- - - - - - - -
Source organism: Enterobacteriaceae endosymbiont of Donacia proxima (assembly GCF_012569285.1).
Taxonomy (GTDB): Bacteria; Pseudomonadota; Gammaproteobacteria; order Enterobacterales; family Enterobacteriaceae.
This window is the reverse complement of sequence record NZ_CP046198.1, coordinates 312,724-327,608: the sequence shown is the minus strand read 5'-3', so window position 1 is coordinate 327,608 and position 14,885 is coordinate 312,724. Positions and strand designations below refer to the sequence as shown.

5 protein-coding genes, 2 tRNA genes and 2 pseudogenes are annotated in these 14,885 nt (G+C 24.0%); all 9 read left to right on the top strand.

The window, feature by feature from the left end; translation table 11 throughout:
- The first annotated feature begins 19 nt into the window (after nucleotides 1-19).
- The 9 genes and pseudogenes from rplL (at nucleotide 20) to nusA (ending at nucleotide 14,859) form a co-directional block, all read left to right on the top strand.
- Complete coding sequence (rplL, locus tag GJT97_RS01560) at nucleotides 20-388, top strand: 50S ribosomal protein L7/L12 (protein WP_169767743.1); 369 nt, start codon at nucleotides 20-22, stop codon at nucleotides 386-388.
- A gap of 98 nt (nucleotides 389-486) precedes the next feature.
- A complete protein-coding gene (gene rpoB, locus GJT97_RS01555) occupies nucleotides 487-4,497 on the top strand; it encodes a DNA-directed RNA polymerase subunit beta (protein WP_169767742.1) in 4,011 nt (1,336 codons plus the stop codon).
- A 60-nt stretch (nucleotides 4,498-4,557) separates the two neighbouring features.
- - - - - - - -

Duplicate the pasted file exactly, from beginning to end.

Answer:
Source organism: Enterobacteriaceae endosymbiont of Donacia proxima (assembly GCF_012569285.1).
Taxonomy (GTDB): Bacteria; Pseudomonadota; Gammaproteobacteria; order Enterobacterales; family Enterobacteriaceae.
This window is the reverse complement of sequence record NZ_CP046198.1, coordinates 312,724-327,608: the sequence shown is the minus strand read 5'-3', so window position 1 is coordinate 327,608 and position 14,885 is coordinate 312,724. Positions and strand designations below refer to the sequence as shown.

5 protein-coding genes, 2 tRNA genes and 2 pseudogenes are annotated in these 14,885 nt (G+C 24.0%); all 9 read left to right on the top strand.

The window, feature by feature from the left end; translation table 11 throughout:
- The first annotated feature begins 19 nt into the window (after nucleotides 1-19).
- The 9 genes and pseudogenes from rplL (at nucleotide 20) to nusA (ending at nucleotide 14,859) form a co-directional block, all read left to right on the top strand.
- Complete coding sequence (rplL, locus tag GJT97_RS01560) at nucleotides 20-388, top strand: 50S ribosomal protein L7/L12 (protein WP_169767743.1); 369 nt, start codon at nucleotides 20-22, stop codon at nucleotides 386-388.
- A gap of 98 nt (nucleotides 389-486) precedes the next feature.
- A complete protein-coding gene (gene rpoB, locus GJT97_RS01555) occupies nucleotides 487-4,497 on the top strand; it encodes a DNA-directed RNA polymerase subunit beta (protein WP_169767742.1) in 4,011 nt (1,336 codons plus the stop codon).
- A 60-nt stretch (nucleotides 4,498-4,557) separates the two neighbouring features.